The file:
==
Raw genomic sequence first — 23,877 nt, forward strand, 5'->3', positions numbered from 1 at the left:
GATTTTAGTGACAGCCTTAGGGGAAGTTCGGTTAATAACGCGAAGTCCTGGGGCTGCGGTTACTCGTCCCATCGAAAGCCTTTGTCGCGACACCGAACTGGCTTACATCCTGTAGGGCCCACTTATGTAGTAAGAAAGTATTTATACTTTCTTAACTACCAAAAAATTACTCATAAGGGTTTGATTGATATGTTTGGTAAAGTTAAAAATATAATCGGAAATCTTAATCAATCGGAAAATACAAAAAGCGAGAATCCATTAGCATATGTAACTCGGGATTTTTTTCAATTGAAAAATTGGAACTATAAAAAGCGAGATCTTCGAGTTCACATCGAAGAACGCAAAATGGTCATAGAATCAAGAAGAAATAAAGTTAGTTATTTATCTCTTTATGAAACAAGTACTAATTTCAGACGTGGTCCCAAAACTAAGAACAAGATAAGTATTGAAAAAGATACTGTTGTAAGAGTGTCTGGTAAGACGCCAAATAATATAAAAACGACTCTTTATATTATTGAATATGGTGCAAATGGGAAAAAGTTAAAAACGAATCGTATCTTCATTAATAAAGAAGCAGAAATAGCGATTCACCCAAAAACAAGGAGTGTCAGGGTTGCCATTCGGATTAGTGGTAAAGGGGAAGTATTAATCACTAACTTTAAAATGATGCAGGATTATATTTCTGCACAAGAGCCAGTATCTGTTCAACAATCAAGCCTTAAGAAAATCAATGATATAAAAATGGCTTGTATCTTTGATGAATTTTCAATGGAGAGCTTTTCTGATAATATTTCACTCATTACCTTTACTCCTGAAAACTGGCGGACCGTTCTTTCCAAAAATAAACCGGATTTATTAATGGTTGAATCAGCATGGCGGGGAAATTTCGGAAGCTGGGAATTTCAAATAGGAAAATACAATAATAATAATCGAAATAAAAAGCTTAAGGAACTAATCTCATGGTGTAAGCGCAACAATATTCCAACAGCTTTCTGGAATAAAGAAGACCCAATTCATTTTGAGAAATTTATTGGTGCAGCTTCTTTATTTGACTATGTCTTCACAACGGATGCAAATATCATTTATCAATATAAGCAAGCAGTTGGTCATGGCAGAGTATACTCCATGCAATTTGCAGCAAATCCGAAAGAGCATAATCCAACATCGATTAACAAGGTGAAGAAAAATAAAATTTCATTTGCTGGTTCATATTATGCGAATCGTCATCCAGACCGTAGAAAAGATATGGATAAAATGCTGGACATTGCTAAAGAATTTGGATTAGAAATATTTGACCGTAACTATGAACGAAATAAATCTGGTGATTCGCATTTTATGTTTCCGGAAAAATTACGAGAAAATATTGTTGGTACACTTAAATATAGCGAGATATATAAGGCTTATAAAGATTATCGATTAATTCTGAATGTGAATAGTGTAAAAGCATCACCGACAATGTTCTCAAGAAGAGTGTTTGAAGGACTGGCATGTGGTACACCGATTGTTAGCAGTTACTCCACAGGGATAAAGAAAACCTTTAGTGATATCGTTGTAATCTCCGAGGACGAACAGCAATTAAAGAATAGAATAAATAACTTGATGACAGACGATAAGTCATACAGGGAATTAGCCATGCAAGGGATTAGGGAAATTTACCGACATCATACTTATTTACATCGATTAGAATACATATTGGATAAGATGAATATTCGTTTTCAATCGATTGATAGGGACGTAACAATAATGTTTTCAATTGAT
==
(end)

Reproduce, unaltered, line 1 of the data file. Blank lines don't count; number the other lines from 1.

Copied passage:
Raw genomic sequence first — 23,877 nt, forward strand, 5'->3', positions numbered from 1 at the left: